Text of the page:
Your Debt Collection Rights
Federal and state laws protect you from abuse or harassment by debt collectors. All debt collectors and all of the people who work for them at a collection agency have to follow the laws. If a lawyer regularly collects debts, they must also follow these laws.
For legal advice about your debts, call a lawyer or your legal aid office. For help with your budget or making a payment plan, call a non-profit debt counseling service, like Consumer Credit Counseling at 1(800) 388-2227. They will connect you with a local office. They charge a small fee. They can also help you set up payment plans with your creditors and may get them to take lower payments as part of the plan
Watch Out for companies that charge money to “repair” your credit. Many of these are rip-offs!
When you are in debt you can become a target for people who want to take advantage of you or scam you. The Consumer Finance Protection Bureau has good information on how to tell if a debt collector is legitimate. Go to www.consumerfinance.gov
- Click on “Consumer Tools” then “Ask CFPB”
- Under “Debt Collection” click on “Learn more about debt collection”
- Click on “Explore Basics”at the bottom of the “Get Started” section
- Look for the “Narrow your results” box and type in: “How can I verify whether or not a debt collector is legitimate?”
If you are ever not sure who you are talking to or if someone is asking you for financial information over the phone, you may want to check out that they are who they say they are.
Most debt collectors must have a state license to collect debts. They are regulated by the Minnesota Department of Commerce. Also, the federal Fair Debt Collection Practices Act gives consumers many rights.
- Disputing A Debt
Within 5 days of the first call or letter to you, the debt collector has to send you a written notice. The notice has to state the amount of the debt and the name of the creditor you owe. The collector assumes you owe the debt unless you send a written letter within 30 days to the creditor about why you disagree.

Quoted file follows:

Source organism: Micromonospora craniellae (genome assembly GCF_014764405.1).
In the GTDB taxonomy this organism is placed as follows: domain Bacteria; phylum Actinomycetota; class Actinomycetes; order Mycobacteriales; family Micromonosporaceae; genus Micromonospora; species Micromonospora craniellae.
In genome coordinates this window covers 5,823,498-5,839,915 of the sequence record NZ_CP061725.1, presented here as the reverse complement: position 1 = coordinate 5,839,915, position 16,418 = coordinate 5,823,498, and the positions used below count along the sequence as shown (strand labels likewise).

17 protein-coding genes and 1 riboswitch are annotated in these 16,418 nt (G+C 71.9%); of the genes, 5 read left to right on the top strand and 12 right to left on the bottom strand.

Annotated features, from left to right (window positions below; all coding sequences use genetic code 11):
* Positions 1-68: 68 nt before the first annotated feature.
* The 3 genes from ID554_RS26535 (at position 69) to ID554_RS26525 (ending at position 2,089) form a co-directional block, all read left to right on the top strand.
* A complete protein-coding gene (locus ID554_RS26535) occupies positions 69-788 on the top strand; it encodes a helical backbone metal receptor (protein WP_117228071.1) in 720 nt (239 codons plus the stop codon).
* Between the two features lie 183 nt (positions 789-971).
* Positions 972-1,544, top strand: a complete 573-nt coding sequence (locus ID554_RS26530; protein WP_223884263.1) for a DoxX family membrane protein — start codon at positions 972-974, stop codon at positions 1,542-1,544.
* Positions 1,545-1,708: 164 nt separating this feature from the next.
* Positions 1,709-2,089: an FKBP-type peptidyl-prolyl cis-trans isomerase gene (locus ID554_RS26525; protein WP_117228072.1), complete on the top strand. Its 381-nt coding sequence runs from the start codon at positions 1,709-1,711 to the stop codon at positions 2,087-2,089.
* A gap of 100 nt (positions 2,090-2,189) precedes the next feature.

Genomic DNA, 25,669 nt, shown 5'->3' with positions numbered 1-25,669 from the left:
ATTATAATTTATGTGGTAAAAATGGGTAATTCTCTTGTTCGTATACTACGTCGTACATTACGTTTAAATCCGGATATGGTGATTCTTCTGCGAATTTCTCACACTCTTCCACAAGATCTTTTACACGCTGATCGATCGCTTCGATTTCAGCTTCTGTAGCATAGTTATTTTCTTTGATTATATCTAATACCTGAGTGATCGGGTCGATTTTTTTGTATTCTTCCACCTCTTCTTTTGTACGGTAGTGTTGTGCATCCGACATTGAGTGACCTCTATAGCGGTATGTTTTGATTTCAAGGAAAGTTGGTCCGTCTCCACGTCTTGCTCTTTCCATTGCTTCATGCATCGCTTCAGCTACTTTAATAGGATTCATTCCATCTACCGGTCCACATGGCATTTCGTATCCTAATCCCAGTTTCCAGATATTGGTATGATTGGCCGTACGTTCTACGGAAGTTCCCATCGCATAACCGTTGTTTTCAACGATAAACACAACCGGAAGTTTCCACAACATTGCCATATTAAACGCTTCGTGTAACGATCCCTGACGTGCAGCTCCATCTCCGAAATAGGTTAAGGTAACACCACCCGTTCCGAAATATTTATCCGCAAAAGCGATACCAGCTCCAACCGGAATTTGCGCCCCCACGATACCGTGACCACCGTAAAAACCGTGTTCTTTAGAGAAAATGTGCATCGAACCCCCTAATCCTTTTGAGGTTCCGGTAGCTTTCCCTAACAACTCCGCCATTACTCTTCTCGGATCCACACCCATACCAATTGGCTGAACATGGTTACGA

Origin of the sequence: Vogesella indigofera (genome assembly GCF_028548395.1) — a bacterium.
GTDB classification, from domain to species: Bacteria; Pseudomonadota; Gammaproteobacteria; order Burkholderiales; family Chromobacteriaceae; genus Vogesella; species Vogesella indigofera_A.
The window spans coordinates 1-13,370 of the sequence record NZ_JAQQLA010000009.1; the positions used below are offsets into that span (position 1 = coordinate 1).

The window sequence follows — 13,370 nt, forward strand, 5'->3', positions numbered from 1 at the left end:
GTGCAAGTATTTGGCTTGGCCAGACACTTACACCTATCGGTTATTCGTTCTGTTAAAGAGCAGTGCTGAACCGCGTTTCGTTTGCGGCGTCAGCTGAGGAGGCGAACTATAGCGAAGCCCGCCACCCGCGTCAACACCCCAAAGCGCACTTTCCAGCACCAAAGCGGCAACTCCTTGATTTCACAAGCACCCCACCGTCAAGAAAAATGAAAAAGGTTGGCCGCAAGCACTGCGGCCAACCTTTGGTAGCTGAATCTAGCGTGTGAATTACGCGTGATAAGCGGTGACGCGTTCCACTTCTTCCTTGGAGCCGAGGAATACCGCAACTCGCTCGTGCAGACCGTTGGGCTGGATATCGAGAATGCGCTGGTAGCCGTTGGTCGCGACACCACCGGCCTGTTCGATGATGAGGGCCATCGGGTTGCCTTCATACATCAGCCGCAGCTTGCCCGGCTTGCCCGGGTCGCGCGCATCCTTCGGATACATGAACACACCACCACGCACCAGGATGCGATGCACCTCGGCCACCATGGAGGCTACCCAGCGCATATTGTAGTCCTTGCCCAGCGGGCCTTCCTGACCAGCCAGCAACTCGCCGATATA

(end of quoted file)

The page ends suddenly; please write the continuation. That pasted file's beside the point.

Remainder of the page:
Make sure your letter explains why you think the debt is wrong. Does the collector have the wrong person? Is the amount wrong? Give them enough information to investigate the dispute. Sign and date the letter and keep a copy for yourself.
When you send this letter, the debt collector must stop trying to collect the debt until they investigate whether you owe the debt or not.
You can still send a dispute letter after 30 days – the difference is that the collector doesn’t have to respond. They don’t have to investigate or stop collection.
- Payment Plans
Before you make any payments or set up any payment plans, find out if your income is protected from collection. See our fact sheet Garnishment and Your Rights. If all your money is protected, the creditor can’t make you pay anything.
If your income is not protected, you may be able to set up a payment plan to pay off the debt. Some creditors may settle for less than the total amount of the debt. Many creditors take small payments, as long as the payments are made regularly. Some creditors will freeze or reduce interest charges if you start making payments.
If you make any kind of deal, try to get it in writing. If they won’t sign an agreement, write the terms down in a letter and send it to the agency or creditor. Sign and date the letter and keep a copy for yourself.
If you want a payment plan, you need to ask for it. Creditors and debt collectors try to get payment in full. You have to speak up to get a plan. Get help from Consumer Credit Counseling at 1(800) 388-2227.
- Authorizing Withdrawals from Your Bank Account
If you make a payment agreement, the creditor may ask you to authorize them to take payments from your bank account. Be very careful anytime you give authorization to anyone over the phone. Also, remember that the creditor can keep taking payments until you tell your bank to stop letting them.
- Paying on Multiple Debts
Sometimes a debt collector is collecting on more than one debt from you. When you make a payment, you can choose which debt to pay it on. However, you can’t choose a debt you are disputing. On your check or money order, write which debt the payment is for. Keep a copy.
- Post-Dated Checks
Never give anyone a post-dated check. This is a check that you write on a certain day, but put a later date on it. If it’s cashed before the date on it, you may end up bouncing the check and paying more fees.
- Stopping the Calls and Letters
You can stop the debt collector from calling or writing you. Send them a letter that says, “Stop contacting me about this debt.” Put the name of the debt and the account number in your letter, date and sign it. Keep a copy.
- Look under Debts, Fees & Deposits
- Click on Stop Contacting Me About This Debt - Letter to Creditors